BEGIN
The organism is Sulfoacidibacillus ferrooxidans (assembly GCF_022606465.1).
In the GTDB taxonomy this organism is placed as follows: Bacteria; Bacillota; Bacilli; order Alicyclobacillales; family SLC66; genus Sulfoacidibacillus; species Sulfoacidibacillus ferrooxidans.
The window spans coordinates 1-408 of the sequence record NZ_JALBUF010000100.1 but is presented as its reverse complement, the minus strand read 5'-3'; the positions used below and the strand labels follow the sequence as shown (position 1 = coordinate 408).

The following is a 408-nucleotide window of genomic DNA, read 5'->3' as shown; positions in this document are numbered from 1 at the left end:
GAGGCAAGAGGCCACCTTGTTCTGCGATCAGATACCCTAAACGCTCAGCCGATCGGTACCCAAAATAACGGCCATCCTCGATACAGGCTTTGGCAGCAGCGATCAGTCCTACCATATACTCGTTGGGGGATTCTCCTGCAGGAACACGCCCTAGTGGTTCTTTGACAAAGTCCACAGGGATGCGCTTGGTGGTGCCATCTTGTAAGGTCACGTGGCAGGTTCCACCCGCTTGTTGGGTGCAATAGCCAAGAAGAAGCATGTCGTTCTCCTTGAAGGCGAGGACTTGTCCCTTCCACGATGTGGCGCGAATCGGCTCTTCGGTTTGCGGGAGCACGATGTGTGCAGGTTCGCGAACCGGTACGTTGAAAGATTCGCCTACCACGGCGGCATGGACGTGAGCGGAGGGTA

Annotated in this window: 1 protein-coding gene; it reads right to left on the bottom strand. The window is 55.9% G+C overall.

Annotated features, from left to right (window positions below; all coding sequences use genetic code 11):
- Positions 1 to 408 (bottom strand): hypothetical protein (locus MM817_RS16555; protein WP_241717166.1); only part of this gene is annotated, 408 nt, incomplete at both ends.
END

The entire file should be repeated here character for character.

The organism is Sulfoacidibacillus ferrooxidans (assembly GCF_022606465.1).
In the GTDB taxonomy this organism is placed as follows: Bacteria; Bacillota; Bacilli; order Alicyclobacillales; family SLC66; genus Sulfoacidibacillus; species Sulfoacidibacillus ferrooxidans.
The window spans coordinates 1-408 of the sequence record NZ_JALBUF010000100.1 but is presented as its reverse complement, the minus strand read 5'-3'; the positions used below and the strand labels follow the sequence as shown (position 1 = coordinate 408).

The following is a 408-nucleotide window of genomic DNA, read 5'->3' as shown; positions in this document are numbered from 1 at the left end:
GAGGCAAGAGGCCACCTTGTTCTGCGATCAGATACCCTAAACGCTCAGCCGATCGGTACCCAAAATAACGGCCATCCTCGATACAGGCTTTGGCAGCAGCGATCAGTCCTACCATATACTCGTTGGGGGATTCTCCTGCAGGAACACGCCCTAGTGGTTCTTTGACAAAGTCCACAGGGATGCGCTTGGTGGTGCCATCTTGTAAGGTCACGTGGCAGGTTCCACCCGCTTGTTGGGTGCAATAGCCAAGAAGAAGCATGTCGTTCTCCTTGAAGGCGAGGACTTGTCCCTTCCACGATGTGGCGCGAATCGGCTCTTCGGTTTGCGGGAGCACGATGTGTGCAGGTTCGCGAACCGGTACGTTGAAAGATTCGCCTACCACGGCGGCATGGACGTGAGCGGAGGGTA

Annotated in this window: 1 protein-coding gene; it reads right to left on the bottom strand. The window is 55.9% G+C overall.

Annotated features, from left to right (window positions below; all coding sequences use genetic code 11):
- Positions 1 to 408 (bottom strand): hypothetical protein (locus MM817_RS16555; protein WP_241717166.1); only part of this gene is annotated, 408 nt, incomplete at both ends.